The weapons the sandpeople carried were here called gaderffii sticks, not gaffi sticks as in the film.

In the Darth Vader and Tatooine articles, the authors had attempted to say quite a lot about the Star Wars universe with the limited sources they had at hand. But the article also contained a substantial look at how the most exciting space action on film had been shot.



Star Wars Official Poster Monthly #2: 'Anatomy of a Dogfight: The Special Effects Explained'


The Star Wars Official Poster
Monthly
explains visual effects

It was an article about the film's visual effects, but it still began with an extract from the novel, in which Luke was a part of blue squadron attacking the Death Star.

Nonetheless, this piece in the poster monthly, by John Trux, was to give us the most detailed explanation most of us had seen of how to film a space battle.

It started out by relating how World War II footage was used to plan the movements of the fighters in the attack on the Death Star. Most accounts have focused on how the effects drew on footage from movies such as The Dam Busters and The Bridges at Toko-Ri, but this article told of John Dykstra and his team watching real-life fighter footage.

"These film clips, taken by cameras slung beneath the guns of the attacking fighter, establish the planes' size, speed and position as they engage," it said.

The article then explained in some detail how Dykstra's camera, and the models it was filming, were programmed to make exactly the right moves multiple times. The X-wing and TIE fighter were filmed separately. "Through the combination of model/camera motion, we in the 'third plane' are also weaving our way down towards rocketing fighters 
 and it's all an illusion, just two models, a camera and a dedicated film crew," it said.

Reading this now, I wonder whether the 11-year-old me was really following all the detail, but I suspect I soldiered on.

The piece went on: 
We're now ready for the final print. All the separate model takes are combined with the Death Star surface, the star backdrop and the laser bursts: up to 28 pieces of film for any one effects sequence. These must be lined up so that they're in syncrhonization, then put into an order so that each segment prints the relevant information. If, for instance, the Death Star surface was to shine through the X-wing it would be a total disaster.
It concluded: 
We've now completed just one small part of the dogfight sequence. This is an easy take  there are no explosions, and only two ships are involved  but it shows how much effort and precision went into the making of Star Wars.




Star Wars Official Poster Monthly #2: The merchandise


The back cover of the US Star Wars
Official Poster Monthly
#2
(Source: Star Wars 77-80  Collector's Blog)

In the US, the back cover of the second Star Wars Official Poster Monthly offered a chance to subscribe, or to buy "Authentic Star Wars Collector's Items" such as a 1978 Star Wars calendar ($5.95), a Star Wars Flight Crew Cap ($5), a Darth Vader Key Chain ($2) or an Authentic Darth Vader Communicator, which sounds suspiciously like a mirror with a picture of Darth Vader on the back ($2).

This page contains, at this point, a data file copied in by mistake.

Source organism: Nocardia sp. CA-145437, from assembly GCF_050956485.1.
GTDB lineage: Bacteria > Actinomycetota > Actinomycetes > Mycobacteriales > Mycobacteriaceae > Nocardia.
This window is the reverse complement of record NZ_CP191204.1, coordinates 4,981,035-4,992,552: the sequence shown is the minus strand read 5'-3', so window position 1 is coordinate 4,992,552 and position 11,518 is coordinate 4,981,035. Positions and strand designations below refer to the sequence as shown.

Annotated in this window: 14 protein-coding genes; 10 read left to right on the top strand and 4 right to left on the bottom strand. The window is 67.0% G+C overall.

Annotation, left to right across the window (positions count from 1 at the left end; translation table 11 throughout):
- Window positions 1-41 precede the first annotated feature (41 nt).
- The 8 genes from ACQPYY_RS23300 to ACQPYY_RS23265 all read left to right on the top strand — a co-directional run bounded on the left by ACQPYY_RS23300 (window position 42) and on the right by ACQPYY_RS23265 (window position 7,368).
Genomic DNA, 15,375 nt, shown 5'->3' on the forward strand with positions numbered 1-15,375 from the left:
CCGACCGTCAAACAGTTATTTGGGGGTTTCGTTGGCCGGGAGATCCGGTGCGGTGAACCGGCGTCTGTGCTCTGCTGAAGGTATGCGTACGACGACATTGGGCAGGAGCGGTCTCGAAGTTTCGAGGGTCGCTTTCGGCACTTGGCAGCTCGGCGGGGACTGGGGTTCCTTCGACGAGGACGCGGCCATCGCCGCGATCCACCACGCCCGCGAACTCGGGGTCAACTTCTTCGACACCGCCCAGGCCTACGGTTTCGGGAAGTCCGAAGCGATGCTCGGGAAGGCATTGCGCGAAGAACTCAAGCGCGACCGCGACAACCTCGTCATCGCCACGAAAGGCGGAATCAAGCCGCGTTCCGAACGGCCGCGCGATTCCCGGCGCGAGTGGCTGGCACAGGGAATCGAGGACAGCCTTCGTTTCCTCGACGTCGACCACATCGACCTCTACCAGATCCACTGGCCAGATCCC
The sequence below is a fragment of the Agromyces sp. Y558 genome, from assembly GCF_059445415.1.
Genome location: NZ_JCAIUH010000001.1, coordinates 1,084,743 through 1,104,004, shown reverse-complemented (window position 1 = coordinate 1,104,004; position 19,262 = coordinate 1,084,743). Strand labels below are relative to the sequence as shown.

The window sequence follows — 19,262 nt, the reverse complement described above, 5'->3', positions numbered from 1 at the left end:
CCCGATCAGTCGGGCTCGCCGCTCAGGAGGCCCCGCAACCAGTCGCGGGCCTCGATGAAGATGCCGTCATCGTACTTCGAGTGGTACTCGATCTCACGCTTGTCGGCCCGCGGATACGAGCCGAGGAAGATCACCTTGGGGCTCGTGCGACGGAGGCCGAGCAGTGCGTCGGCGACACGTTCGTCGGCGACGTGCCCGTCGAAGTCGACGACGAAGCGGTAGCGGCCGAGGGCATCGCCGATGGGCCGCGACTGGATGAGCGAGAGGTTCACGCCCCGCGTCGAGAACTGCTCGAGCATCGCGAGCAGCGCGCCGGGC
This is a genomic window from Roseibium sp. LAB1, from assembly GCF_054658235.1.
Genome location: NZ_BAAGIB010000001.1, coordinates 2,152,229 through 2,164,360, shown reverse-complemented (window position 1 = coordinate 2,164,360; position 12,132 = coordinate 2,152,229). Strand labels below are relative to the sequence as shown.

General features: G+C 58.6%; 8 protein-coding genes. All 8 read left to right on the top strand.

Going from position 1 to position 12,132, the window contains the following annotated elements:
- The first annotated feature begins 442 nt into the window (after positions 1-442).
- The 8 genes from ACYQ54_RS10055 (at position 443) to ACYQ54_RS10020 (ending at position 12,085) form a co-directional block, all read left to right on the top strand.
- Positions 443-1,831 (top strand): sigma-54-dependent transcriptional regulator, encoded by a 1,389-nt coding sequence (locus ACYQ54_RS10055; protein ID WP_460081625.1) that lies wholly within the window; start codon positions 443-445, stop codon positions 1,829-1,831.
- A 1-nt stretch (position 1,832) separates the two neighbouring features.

The back of the UK Star Wars
Official Poster Monthly
#2


In the UK, the only items on offer were a lapel badge and sew-on patch, sold together for £1.

As we closed the magazine 
 or, more likely, unfolded it to put on our wall  I think the first generation fans had quite a lot to digest. 

The authors may have been working from scant information, but they had worked up some memorable stories – and left our minds full of trivia which we would pass on to friends for a long time afterwards.



















translated into storyboards.

Having set up the X-wing for shooting, based on the storyboard drawings, Dykstra now knows exactly hwo the fighter is to manouevre for the chase sequence. Dummy runs confirm that camera and model are making the right moves, and the camera rolls, making several repeat passes of the same take. A searate pass, for instance, optically boosts the colour adn flare of the X-wing's exhaust which would otherwise be lost."

TIE ship

Through the combination of model/camera motion, we in the "third plane" are also weaving our way down towards rocketing fighters -- and it's all an illusion, just wo models, a camera and a dedicate film crew.




four scales of Death STa rminiature, from full globe to detailed section of surface.

lasers added by artists




"WE're now ready for the final print. All the separae model takes are comibned iwth the Death Star surface, the star backdrop and the laser bursts: up to 28 pieces of film for any one effects sequence. These must be lined up so that they're in syncrhonization, then put into an order so that each segment prints the relevant information. If, for instance, the Death Star surface was to shine through the X-wing it woudl be atotal disaster.

"WE've now completed just one small part of the dogfight sequence. This i an easy take -- there are no explosions, and only two ships are involved -- but it shows how much effort and precision went into the making of Star Wars."




invitation to send £1 for a lapel badge and sew-on patch